Reuters Commodities Trading 2021: Digitalisation creates significant opportunities across agricultural supply chain

Digitalisation in the agricultural commodities trade is now progressing rapidly and could create significant opportunities for companies across the supply chain, COFCO International Chief Technology Officer Andre Schneiter said at the Reuters Commodities Trading 2021 Summit.

Digitising financial and physical supply chains in the agricultural commodities trade

In a panel discussion entitled “Digitising financial and physical supply chains in the agricultural commodities trade,” Schneiter explained that there is major momentum towards greater use of digital technologies in agricultural trading. Even so, reliance on paperwork and manual processes remains.

“I see a lot of space for improvements. We still have a lot of papers moving back and forth, which means automation could make our industry significantly more efficient compared to today,” Schneiter said.

“The potential ahead is like what ERP systems did for companies 20 years ago by bringing them from silos to work together. What we are trying to do now is like that, but the scale is much bigger because rather than one company, we are bringing the big players in the industry together.”

Collaborate and integrate

Agricultural trade is becoming more digitised but still lags behind other sectors. Markets are fragmented, with different dynamics, and so it is not easy to bring all the players together with a common digital solution. But that also means the opportunities are significant.

“The potential to collaborate and work on a larger scale of integration will probably change the way we do business today. We can work in a different way with much more proximity between buyers and sellers, which would bring more efficiency to the process,” Schneiter said.

Advances in artificial intelligence will enhance pre-trade by clearly defining the quality of deals and removing some volatility from the market. Post-trade, it is a question of making the processes more efficient.

“I see the big opportunities after a trade has taken place, in the execution of the contract and everything that follows from there, such as finance, risk and management of forex positions. It would include not only the trading houses, but also every other party involved,” Schneiter said. “It will be a combination of technologies, like blockchain and, specifically, robotic process automation (RPA), which will streamline these processes and create a big opportunity.”

Covantis – an industry initiative

Over the next one to three years, the greatest efficiencies will come from digitalising whole processes, but the gains from this are limited compared with the potential of the technology. Further into the future, the issue will become the industry’s business models, which will need to mature in the same way as the technology.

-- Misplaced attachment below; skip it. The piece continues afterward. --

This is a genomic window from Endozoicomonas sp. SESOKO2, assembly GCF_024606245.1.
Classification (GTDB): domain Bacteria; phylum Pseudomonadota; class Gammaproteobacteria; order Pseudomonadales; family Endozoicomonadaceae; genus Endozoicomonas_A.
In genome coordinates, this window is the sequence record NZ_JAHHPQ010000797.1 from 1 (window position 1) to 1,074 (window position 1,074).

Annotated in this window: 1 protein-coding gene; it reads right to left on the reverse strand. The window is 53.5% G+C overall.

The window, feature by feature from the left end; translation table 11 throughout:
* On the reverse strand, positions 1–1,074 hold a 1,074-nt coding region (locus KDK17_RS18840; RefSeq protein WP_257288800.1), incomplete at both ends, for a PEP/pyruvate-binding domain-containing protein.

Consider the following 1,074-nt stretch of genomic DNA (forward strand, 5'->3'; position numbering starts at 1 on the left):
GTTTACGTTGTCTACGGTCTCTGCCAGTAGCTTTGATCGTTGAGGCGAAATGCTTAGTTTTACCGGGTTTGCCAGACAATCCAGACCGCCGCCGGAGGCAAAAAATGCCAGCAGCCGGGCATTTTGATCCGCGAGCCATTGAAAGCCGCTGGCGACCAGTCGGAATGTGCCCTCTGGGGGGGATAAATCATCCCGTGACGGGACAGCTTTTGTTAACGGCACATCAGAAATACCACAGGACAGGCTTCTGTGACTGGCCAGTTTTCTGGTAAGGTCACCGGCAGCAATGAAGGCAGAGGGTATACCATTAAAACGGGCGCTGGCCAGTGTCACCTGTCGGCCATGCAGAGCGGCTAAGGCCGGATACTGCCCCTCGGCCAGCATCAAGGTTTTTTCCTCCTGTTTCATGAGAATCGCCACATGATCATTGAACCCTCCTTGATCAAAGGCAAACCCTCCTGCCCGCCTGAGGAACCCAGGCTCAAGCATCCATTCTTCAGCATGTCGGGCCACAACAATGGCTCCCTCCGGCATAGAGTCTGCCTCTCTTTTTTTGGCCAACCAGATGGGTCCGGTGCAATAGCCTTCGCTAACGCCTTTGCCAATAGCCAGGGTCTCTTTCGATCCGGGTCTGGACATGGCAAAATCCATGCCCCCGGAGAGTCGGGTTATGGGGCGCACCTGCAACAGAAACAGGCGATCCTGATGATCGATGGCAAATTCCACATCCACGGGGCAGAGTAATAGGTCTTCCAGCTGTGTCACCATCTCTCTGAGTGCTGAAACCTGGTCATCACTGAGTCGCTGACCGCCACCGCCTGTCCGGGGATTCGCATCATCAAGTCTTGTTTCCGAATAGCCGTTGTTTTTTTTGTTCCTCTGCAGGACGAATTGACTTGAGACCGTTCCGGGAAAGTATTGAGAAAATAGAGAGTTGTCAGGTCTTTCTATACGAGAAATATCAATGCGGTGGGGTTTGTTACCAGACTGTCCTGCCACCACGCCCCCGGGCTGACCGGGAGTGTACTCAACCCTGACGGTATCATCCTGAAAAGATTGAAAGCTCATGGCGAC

“The technology will be available, but the challenge will be how we can collaborate and create new business models that are fully reliant on collaboration. And this is where competitors will probably become business partners,” Schneiter said.

This is already happening with Covantis, an industry-wide initiative to modernise global trade operations with COFCO International and other major industry players as partners.

“With the fragmentation of different providers with different processes, and different levels of efficiency in different regions, there’s a lot of potential to use solutions like Covantis, which we are doing successfully,” Schneiter said.

Independent and trusted platform

“The sector is still very reliant on paper and operating in the same way, with the same documents, as it did 200 years ago.” - Petya Sechanova, CEO of Covantis

Covantis aims to connect the agri-industry via an independent and trusted digital platform to enable post-trade efficiency for all participants, by removing the need for paperwork and emails. By doing so, it offers a path to improve agricultural trade by using digitalisation to make it more effective and more efficient, unlocking significant value for all players across the supply chain.

“The agricultural space is probably the least automated sector of the commodity trading industry. We are now moving quickly with technology but the sector is still very reliant on paper and operating in the same way, with the same documents, as it did 200 years ago,” said Petya Sechanova, CEO of Covantis, speaking on the same Reuters Commodities Trading panel.

Sechanova cites the example of phytosanitary documents, which are still in paper form in 90% of cases, and explains that rapid digitalisation could bring talented young people to the industry.

“If you want to attract young talents, they’re not interested in checking papers for mistakes. They’re interested in looking for solutions through technology,” she added. “And that’s an issue for us as an industry, to attract talent.”